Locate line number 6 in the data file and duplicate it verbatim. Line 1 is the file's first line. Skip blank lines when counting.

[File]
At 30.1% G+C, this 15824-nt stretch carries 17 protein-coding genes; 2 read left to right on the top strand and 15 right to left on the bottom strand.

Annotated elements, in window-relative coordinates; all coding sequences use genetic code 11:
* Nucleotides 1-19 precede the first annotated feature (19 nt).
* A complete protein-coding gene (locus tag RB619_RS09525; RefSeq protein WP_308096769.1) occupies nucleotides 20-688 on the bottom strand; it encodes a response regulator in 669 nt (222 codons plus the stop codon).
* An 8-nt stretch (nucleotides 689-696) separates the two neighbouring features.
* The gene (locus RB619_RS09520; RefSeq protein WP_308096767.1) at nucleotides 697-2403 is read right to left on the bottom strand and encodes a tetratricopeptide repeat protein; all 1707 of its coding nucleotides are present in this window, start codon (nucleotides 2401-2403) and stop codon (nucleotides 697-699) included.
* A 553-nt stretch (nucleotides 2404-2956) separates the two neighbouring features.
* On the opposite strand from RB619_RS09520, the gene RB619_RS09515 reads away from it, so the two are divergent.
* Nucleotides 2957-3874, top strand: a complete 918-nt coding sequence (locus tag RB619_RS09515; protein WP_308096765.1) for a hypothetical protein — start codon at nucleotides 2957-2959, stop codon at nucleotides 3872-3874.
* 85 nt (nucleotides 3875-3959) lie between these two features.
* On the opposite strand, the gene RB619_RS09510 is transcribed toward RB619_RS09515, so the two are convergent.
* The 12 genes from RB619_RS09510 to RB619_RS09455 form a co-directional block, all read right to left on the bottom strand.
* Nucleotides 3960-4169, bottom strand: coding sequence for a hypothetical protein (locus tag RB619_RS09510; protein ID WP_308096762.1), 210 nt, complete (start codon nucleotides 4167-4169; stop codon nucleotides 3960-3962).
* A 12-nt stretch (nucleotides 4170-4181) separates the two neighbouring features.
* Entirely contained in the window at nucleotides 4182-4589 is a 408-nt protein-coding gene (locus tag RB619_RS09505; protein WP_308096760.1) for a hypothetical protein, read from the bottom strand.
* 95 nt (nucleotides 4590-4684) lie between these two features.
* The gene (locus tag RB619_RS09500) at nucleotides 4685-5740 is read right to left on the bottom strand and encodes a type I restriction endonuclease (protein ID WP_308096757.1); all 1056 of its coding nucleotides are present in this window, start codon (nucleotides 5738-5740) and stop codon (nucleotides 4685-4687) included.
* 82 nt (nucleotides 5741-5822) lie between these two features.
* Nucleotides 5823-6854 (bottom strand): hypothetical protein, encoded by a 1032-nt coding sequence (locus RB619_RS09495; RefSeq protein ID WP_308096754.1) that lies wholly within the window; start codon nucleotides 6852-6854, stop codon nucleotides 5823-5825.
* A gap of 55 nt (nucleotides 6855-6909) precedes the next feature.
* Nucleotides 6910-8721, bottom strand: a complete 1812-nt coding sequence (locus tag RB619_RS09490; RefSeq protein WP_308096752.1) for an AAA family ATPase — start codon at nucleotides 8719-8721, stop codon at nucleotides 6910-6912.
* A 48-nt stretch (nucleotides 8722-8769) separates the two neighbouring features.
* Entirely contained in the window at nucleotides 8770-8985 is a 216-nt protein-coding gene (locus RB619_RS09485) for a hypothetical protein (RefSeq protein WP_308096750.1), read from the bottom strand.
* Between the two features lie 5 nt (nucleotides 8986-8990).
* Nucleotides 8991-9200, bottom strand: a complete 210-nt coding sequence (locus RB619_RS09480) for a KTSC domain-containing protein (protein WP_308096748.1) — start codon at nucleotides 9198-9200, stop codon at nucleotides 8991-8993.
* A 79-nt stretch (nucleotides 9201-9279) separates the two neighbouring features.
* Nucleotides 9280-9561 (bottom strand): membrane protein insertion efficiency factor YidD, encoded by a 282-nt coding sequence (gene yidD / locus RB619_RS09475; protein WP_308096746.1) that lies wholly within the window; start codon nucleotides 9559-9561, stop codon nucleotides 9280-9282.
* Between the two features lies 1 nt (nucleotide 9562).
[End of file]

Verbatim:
* The gene (locus RB619_RS09520; RefSeq protein WP_308096767.1) at nucleotides 697-2403 is read right to left on the bottom strand and encodes a tetratricopeptide repeat protein; all 1707 of its coding nucleotides are present in this window, start codon (nucleotides 2401-2403) and stop codon (nucleotides 697-699) included.